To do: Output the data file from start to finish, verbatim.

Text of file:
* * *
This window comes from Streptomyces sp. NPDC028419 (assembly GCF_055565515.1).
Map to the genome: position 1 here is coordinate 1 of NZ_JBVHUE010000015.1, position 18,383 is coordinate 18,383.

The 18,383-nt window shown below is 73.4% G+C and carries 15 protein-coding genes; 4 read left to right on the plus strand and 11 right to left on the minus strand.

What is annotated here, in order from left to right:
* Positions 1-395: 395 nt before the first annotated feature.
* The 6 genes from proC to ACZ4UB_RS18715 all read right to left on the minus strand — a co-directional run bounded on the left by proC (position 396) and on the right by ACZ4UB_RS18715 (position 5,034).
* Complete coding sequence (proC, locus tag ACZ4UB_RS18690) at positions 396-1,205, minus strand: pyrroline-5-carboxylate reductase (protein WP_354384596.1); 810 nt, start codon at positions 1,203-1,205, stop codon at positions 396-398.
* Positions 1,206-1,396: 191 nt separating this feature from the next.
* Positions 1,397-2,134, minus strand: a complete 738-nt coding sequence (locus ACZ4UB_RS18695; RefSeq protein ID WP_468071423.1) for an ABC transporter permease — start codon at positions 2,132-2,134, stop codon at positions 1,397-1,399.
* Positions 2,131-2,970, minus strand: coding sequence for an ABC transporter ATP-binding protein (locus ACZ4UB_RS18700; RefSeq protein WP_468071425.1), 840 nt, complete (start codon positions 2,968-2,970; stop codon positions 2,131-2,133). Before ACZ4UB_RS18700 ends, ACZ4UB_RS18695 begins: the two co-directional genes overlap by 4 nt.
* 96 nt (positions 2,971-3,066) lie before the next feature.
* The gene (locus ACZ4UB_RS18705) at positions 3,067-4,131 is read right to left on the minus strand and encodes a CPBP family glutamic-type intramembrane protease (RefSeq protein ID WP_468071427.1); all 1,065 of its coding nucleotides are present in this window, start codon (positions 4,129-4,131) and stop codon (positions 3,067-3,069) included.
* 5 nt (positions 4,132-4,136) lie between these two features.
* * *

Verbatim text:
This window comes from Streptomyces sp. NPDC028419 (assembly GCF_055565515.1).
Map to the genome: position 1 here is coordinate 1 of NZ_JBVHUE010000015.1, position 18,383 is coordinate 18,383.

The 18,383-nt window shown below is 73.4% G+C and carries 15 protein-coding genes; 4 read left to right on the plus strand and 11 right to left on the minus strand.

What is annotated here, in order from left to right:
* Positions 1-395: 395 nt before the first annotated feature.
* The 6 genes from proC to ACZ4UB_RS18715 all read right to left on the minus strand — a co-directional run bounded on the left by proC (position 396) and on the right by ACZ4UB_RS18715 (position 5,034).
* Complete coding sequence (proC, locus tag ACZ4UB_RS18690) at positions 396-1,205, minus strand: pyrroline-5-carboxylate reductase (protein WP_354384596.1); 810 nt, start codon at positions 1,203-1,205, stop codon at positions 396-398.
* Positions 1,206-1,396: 191 nt separating this feature from the next.
* Positions 1,397-2,134, minus strand: a complete 738-nt coding sequence (locus ACZ4UB_RS18695; RefSeq protein ID WP_468071423.1) for an ABC transporter permease — start codon at positions 2,132-2,134, stop codon at positions 1,397-1,399.
* Positions 2,131-2,970, minus strand: coding sequence for an ABC transporter ATP-binding protein (locus ACZ4UB_RS18700; RefSeq protein WP_468071425.1), 840 nt, complete (start codon positions 2,968-2,970; stop codon positions 2,131-2,133). Before ACZ4UB_RS18700 ends, ACZ4UB_RS18695 begins: the two co-directional genes overlap by 4 nt.
* 96 nt (positions 2,971-3,066) lie before the next feature.
* The gene (locus ACZ4UB_RS18705) at positions 3,067-4,131 is read right to left on the minus strand and encodes a CPBP family glutamic-type intramembrane protease (RefSeq protein ID WP_468071427.1); all 1,065 of its coding nucleotides are present in this window, start codon (positions 4,129-4,131) and stop codon (positions 3,067-3,069) included.
* 5 nt (positions 4,132-4,136) lie between these two features.